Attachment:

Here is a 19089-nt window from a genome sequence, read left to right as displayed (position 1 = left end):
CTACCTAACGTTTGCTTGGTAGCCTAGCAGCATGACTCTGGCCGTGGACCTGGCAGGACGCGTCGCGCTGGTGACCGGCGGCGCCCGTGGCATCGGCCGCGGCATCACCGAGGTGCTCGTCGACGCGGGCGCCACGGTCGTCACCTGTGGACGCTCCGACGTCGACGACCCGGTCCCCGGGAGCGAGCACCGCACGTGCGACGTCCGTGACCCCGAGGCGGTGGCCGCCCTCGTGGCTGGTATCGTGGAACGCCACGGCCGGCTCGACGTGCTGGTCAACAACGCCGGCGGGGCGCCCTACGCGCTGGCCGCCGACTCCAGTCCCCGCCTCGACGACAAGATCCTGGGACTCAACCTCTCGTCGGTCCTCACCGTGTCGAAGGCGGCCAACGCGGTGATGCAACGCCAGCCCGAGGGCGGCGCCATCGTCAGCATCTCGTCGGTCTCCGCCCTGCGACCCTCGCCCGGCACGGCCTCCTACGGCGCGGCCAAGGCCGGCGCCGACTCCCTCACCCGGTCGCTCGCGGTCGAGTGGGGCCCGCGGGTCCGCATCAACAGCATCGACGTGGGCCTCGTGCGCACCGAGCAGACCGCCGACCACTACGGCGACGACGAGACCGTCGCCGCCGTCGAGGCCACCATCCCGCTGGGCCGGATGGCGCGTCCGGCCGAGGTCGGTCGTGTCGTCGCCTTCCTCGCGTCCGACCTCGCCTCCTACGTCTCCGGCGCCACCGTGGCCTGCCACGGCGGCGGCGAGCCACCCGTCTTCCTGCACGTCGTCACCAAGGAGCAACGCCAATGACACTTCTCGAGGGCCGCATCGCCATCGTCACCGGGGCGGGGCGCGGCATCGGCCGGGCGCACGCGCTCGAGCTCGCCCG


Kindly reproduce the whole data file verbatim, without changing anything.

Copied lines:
Here is a 19089-nt window from a genome sequence, read left to right as displayed (position 1 = left end):
CTACCTAACGTTTGCTTGGTAGCCTAGCAGCATGACTCTGGCCGTGGACCTGGCAGGACGCGTCGCGCTGGTGACCGGCGGCGCCCGTGGCATCGGCCGCGGCATCACCGAGGTGCTCGTCGACGCGGGCGCCACGGTCGTCACCTGTGGACGCTCCGACGTCGACGACCCGGTCCCCGGGAGCGAGCACCGCACGTGCGACGTCCGTGACCCCGAGGCGGTGGCCGCCCTCGTGGCTGGTATCGTGGAACGCCACGGCCGGCTCGACGTGCTGGTCAACAACGCCGGCGGGGCGCCCTACGCGCTGGCCGCCGACTCCAGTCCCCGCCTCGACGACAAGATCCTGGGACTCAACCTCTCGTCGGTCCTCACCGTGTCGAAGGCGGCCAACGCGGTGATGCAACGCCAGCCCGAGGGCGGCGCCATCGTCAGCATCTCGTCGGTCTCCGCCCTGCGACCCTCGCCCGGCACGGCCTCCTACGGCGCGGCCAAGGCCGGCGCCGACTCCCTCACCCGGTCGCTCGCGGTCGAGTGGGGCCCGCGGGTCCGCATCAACAGCATCGACGTGGGCCTCGTGCGCACCGAGCAGACCGCCGACCACTACGGCGACGACGAGACCGTCGCCGCCGTCGAGGCCACCATCCCGCTGGGCCGGATGGCGCGTCCGGCCGAGGTCGGTCGTGTCGTCGCCTTCCTCGCGTCCGACCTCGCCTCCTACGTCTCCGGCGCCACCGTGGCCTGCCACGGCGGCGGCGAGCCACCCGTCTTCCTGCACGTCGTCACCAAGGAGCAACGCCAATGACACTTCTCGAGGGCCGCATCGCCATCGTCACCGGGGCGGGGCGCGGCATCGGCCGGGCGCACGCGCTCGAGCTCGCCCG